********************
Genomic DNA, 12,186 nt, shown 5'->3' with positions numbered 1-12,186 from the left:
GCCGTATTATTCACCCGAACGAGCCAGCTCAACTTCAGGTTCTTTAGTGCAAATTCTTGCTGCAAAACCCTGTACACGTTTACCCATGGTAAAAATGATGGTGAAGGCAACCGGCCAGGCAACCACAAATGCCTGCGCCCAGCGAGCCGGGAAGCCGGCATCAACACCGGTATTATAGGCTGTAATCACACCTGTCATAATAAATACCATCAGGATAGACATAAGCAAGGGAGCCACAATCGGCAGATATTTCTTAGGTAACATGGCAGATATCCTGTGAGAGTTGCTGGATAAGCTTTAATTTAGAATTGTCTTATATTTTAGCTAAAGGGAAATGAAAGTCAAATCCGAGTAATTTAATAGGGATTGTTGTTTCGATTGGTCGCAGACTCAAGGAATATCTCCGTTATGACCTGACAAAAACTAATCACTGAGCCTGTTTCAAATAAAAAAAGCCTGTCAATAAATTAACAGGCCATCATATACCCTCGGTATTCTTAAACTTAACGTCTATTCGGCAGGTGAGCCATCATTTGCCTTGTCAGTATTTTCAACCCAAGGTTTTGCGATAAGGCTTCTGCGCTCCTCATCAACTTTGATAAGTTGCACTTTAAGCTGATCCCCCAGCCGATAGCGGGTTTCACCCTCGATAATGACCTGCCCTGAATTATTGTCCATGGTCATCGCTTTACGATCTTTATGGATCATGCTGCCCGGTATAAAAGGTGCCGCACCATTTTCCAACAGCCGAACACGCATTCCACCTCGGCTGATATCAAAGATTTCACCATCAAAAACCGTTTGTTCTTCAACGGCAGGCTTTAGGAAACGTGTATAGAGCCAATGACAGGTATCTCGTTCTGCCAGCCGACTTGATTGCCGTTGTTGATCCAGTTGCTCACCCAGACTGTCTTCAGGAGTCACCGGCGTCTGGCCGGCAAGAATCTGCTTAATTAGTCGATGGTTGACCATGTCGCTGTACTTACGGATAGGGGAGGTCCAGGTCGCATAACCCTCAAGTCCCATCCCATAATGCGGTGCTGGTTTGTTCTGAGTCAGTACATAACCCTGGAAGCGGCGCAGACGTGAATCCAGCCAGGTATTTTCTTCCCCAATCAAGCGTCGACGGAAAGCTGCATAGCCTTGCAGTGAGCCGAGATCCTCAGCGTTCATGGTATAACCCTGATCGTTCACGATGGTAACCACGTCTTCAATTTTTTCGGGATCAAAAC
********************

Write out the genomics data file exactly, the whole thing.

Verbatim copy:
Genomic DNA, 12,186 nt, shown 5'->3' with positions numbered 1-12,186 from the left:
GCCGTATTATTCACCCGAACGAGCCAGCTCAACTTCAGGTTCTTTAGTGCAAATTCTTGCTGCAAAACCCTGTACACGTTTACCCATGGTAAAAATGATGGTGAAGGCAACCGGCCAGGCAACCACAAATGCCTGCGCCCAGCGAGCCGGGAAGCCGGCATCAACACCGGTATTATAGGCTGTAATCACACCTGTCATAATAAATACCATCAGGATAGACATAAGCAAGGGAGCCACAATCGGCAGATATTTCTTAGGTAACATGGCAGATATCCTGTGAGAGTTGCTGGATAAGCTTTAATTTAGAATTGTCTTATATTTTAGCTAAAGGGAAATGAAAGTCAAATCCGAGTAATTTAATAGGGATTGTTGTTTCGATTGGTCGCAGACTCAAGGAATATCTCCGTTATGACCTGACAAAAACTAATCACTGAGCCTGTTTCAAATAAAAAAAGCCTGTCAATAAATTAACAGGCCATCATATACCCTCGGTATTCTTAAACTTAACGTCTATTCGGCAGGTGAGCCATCATTTGCCTTGTCAGTATTTTCAACCCAAGGTTTTGCGATAAGGCTTCTGCGCTCCTCATCAACTTTGATAAGTTGCACTTTAAGCTGATCCCCCAGCCGATAGCGGGTTTCACCCTCGATAATGACCTGCCCTGAATTATTGTCCATGGTCATCGCTTTACGATCTTTATGGATCATGCTGCCCGGTATAAAAGGTGCCGCACCATTTTCCAACAGCCGAACACGCATTCCACCTCGGCTGATATCAAAGATTTCACCATCAAAAACCGTTTGTTCTTCAACGGCAGGCTTTAGGAAACGTGTATAGAGCCAATGACAGGTATCTCGTTCTGCCAGCCGACTTGATTGCCGTTGTTGATCCAGTTGCTCACCCAGACTGTCTTCAGGAGTCACCGGCGTCTGGCCGGCAAGAATCTGCTTAATTAGTCGATGGTTGACCATGTCGCTGTACTTACGGATAGGGGAGGTCCAGGTCGCATAACCCTCAAGTCCCATCCCATAATGCGGTGCTGGTTTGTTCTGAGTCAGTACATAACCCTGGAAGCGGCGCAGACGTGAATCCAGCCAGGTATTTTCTTCCCCAATCAAGCGTCGACGGAAAGCTGCATAGCCTTGCAGTGAGCCGAGATCCTCAGCGTTCATGGTATAACCCTGATCGTTCACGATGGTAACCACGTCTTCAATTTTTTCGGGATCAAAAC